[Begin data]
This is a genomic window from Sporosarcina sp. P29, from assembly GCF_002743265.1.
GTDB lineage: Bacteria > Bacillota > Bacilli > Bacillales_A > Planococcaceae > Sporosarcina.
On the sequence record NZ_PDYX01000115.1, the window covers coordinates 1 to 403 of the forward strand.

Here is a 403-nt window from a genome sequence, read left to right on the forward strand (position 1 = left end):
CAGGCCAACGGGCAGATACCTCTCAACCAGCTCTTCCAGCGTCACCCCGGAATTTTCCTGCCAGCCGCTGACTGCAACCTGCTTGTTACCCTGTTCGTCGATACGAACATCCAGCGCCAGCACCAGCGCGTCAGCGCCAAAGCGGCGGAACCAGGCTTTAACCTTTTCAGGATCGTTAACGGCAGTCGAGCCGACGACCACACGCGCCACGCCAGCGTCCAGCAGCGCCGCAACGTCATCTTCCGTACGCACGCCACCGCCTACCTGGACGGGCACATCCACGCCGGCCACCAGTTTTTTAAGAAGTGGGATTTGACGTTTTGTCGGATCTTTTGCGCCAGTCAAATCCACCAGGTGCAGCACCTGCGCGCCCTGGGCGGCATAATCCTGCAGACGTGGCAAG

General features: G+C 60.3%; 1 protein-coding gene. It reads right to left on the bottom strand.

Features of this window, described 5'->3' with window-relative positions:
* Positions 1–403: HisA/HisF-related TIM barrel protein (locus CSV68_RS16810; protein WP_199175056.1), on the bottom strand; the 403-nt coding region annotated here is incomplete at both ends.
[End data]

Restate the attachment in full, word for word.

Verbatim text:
This is a genomic window from Sporosarcina sp. P29, from assembly GCF_002743265.1.
GTDB lineage: Bacteria > Bacillota > Bacilli > Bacillales_A > Planococcaceae > Sporosarcina.
On the sequence record NZ_PDYX01000115.1, the window covers coordinates 1 to 403 of the forward strand.

Here is a 403-nt window from a genome sequence, read left to right on the forward strand (position 1 = left end):
CAGGCCAACGGGCAGATACCTCTCAACCAGCTCTTCCAGCGTCACCCCGGAATTTTCCTGCCAGCCGCTGACTGCAACCTGCTTGTTACCCTGTTCGTCGATACGAACATCCAGCGCCAGCACCAGCGCGTCAGCGCCAAAGCGGCGGAACCAGGCTTTAACCTTTTCAGGATCGTTAACGGCAGTCGAGCCGACGACCACACGCGCCACGCCAGCGTCCAGCAGCGCCGCAACGTCATCTTCCGTACGCACGCCACCGCCTACCTGGACGGGCACATCCACGCCGGCCACCAGTTTTTTAAGAAGTGGGATTTGACGTTTTGTCGGATCTTTTGCGCCAGTCAAATCCACCAGGTGCAGCACCTGCGCGCCCTGGGCGGCATAATCCTGCAGACGTGGCAAG

General features: G+C 60.3%; 1 protein-coding gene. It reads right to left on the bottom strand.

Features of this window, described 5'->3' with window-relative positions:
* Positions 1–403: HisA/HisF-related TIM barrel protein (locus CSV68_RS16810; protein WP_199175056.1), on the bottom strand; the 403-nt coding region annotated here is incomplete at both ends.